Jun 7, 2016
The Reserve Bank of India (RBI) kept the policy rate unchanged at 6.50%, in line with our expectations. While the RBI signalled to stay “accommodative” in its policy stance, it has also flagged “an upward bias” to the projected inflation trajectory.
The RBI reiterated its stance on revised liquidity framework announced in the previous policy to ensure effective transmission, keeping overnight/ short term rates closer to policy rates while maintaining durable liquidity supply. On the growth front, while conditions are improving gradually domestically, the appetite for fresh private investment is still subdued due to financial stress. The growth projection for 2016-17 has been retained at 7.6% with risks evenly balanced in this policy review.
Analysis and Implications
The tone of the policy sounded little cautious with considerable uncertainty about inflation outlook. The factors contributing to this uncertainty are – firming international commodity prices, particularly of crude oil; the implementation of the 7th Central Pay Commission awards; the upturn in inflation expectations of households and of corporates; and the stickiness in inflation excluding food and fuel.
There is lack of clarity around implementation of 7th Central Pay Commission which in turn could have substantial impact on wages, housing and the overall consumer price inflation, when implemented. Usually, such implementation would also be followed by adoption of revised state pay commissions and PSU pay scales adding further upside risks to inflation over medium term.
Since, the current projections by RBI on inflation does not factor pay commission impact, we feel that retail inflation is unlikely to fall below baseline projection over medium term. And hence RBI will have limited room to cut policy rates over the course of this year even if we have a good monsoon. While the weather office has predicted above-normal annual monsoon rains at 106% of the long-period average this year, its actual progress and distribution still need to be seen over the course of next few months.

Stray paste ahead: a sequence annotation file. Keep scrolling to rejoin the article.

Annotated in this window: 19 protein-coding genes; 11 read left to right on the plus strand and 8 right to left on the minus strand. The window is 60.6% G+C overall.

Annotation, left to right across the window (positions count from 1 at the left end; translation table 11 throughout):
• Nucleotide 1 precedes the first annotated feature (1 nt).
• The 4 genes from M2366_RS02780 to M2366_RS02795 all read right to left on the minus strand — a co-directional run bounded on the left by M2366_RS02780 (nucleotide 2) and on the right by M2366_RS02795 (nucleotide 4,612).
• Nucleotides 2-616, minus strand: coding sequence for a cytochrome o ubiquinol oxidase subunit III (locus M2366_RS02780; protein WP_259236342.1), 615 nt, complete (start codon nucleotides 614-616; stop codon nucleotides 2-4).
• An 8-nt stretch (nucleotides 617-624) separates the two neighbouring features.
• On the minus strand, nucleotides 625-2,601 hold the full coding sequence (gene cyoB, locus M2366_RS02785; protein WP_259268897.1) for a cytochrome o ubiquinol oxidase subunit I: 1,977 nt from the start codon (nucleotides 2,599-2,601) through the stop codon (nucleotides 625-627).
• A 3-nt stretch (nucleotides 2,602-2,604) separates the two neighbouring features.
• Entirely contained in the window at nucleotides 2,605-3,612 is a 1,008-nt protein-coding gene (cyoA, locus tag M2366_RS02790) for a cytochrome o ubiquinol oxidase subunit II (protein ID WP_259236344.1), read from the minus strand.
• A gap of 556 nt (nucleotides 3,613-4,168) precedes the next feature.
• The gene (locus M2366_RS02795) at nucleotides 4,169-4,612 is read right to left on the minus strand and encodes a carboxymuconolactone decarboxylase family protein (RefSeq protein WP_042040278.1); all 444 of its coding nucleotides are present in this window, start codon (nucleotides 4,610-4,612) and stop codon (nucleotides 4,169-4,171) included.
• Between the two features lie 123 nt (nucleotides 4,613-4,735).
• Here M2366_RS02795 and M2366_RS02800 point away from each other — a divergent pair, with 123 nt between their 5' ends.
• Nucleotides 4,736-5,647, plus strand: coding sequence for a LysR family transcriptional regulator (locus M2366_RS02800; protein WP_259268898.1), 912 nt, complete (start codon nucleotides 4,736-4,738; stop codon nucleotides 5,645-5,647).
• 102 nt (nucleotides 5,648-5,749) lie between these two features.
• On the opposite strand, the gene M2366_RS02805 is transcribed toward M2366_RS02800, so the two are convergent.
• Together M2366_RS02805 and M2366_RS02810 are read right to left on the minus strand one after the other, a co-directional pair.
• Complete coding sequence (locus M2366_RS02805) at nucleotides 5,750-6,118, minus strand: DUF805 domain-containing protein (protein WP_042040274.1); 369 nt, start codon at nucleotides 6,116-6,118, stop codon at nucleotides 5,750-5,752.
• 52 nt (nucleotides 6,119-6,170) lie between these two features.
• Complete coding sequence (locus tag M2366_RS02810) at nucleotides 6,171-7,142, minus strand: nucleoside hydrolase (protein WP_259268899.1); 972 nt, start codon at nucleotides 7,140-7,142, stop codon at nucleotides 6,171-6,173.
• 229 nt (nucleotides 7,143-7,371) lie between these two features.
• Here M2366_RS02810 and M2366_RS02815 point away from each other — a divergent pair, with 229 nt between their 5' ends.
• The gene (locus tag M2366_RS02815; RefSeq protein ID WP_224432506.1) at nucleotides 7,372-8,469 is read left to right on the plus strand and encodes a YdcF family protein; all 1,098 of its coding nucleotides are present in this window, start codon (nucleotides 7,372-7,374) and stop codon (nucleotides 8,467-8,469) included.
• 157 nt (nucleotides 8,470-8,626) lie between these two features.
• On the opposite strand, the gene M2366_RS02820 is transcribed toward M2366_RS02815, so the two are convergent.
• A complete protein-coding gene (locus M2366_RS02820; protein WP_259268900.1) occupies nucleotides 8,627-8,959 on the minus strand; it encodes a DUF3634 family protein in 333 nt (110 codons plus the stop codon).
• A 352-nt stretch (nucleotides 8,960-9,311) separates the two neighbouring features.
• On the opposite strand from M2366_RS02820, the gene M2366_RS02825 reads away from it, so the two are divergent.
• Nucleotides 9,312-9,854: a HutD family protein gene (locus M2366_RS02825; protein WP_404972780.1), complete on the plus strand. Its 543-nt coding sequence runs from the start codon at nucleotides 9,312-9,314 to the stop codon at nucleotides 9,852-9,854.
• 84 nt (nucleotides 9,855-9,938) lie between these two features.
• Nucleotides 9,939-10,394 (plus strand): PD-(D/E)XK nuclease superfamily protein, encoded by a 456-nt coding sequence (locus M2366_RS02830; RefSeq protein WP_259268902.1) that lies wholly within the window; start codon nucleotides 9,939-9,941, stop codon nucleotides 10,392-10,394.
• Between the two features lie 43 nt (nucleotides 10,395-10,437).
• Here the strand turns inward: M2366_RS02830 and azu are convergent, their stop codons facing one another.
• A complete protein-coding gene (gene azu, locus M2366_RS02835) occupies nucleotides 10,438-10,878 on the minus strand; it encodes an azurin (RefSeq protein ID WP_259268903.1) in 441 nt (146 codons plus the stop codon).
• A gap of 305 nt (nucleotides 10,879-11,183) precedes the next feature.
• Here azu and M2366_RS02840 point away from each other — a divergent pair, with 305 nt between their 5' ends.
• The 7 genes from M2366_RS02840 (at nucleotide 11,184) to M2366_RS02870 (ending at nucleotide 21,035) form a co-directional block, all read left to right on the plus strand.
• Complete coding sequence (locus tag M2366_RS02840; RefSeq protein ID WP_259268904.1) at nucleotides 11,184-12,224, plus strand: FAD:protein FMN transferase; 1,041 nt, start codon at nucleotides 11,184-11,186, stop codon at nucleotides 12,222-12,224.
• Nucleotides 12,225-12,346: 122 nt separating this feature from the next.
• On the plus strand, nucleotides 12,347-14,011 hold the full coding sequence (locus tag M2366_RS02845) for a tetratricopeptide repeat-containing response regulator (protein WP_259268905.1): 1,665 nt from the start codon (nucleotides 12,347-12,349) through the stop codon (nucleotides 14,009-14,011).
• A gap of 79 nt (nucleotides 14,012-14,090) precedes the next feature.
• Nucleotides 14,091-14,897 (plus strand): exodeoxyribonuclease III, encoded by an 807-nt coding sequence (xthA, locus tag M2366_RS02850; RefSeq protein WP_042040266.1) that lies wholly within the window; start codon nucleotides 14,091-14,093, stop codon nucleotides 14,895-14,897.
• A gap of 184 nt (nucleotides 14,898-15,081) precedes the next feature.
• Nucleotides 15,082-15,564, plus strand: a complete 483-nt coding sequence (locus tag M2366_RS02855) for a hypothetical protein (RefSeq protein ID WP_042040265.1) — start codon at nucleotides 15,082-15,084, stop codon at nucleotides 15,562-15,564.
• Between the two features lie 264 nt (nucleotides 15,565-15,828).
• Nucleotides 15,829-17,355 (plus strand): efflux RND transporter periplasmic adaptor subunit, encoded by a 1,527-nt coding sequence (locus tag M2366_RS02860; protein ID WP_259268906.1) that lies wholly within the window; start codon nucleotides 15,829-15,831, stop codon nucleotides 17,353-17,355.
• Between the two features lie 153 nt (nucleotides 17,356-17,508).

To sum up, we feel that we are nearing the rate cut cycle and expect at most 25 bps rate cut over the course of this year depending on three key variables – the forthcoming monsoon distribution, softer commodity prices especially crude oil and timing regarding the implementation of 7th pay commission.
Market Impact and outlook
The benchmark 10-year bond slipped to Rs. 100.70, yielding 7.48%, against its previous close at 100.77. The long end bonds have stayed largely range bound since the start of fiscal year, as the negative impact of higher inflation was offset by the RBI’s active open market bond purchases. In spite of having relative favourable supply dynamics for first half, the yield has still hardened a bit amid fears of Fed hike, little scope for immediate RBI easing and lack of buying support from banks.
We continue to believe that the RBI’s revised liquidity framework is the most important driver in the current context for yields to rally across the yield curve. However, the demand supply dynamics would turn unfavourable for long end bonds as OMO’s slow down and hence expect short end to rally more relative to long end.
We continue to look out for selective offerings of preference shares and moderate credit funds with a blended rating of AA and YTM’s of around 10%.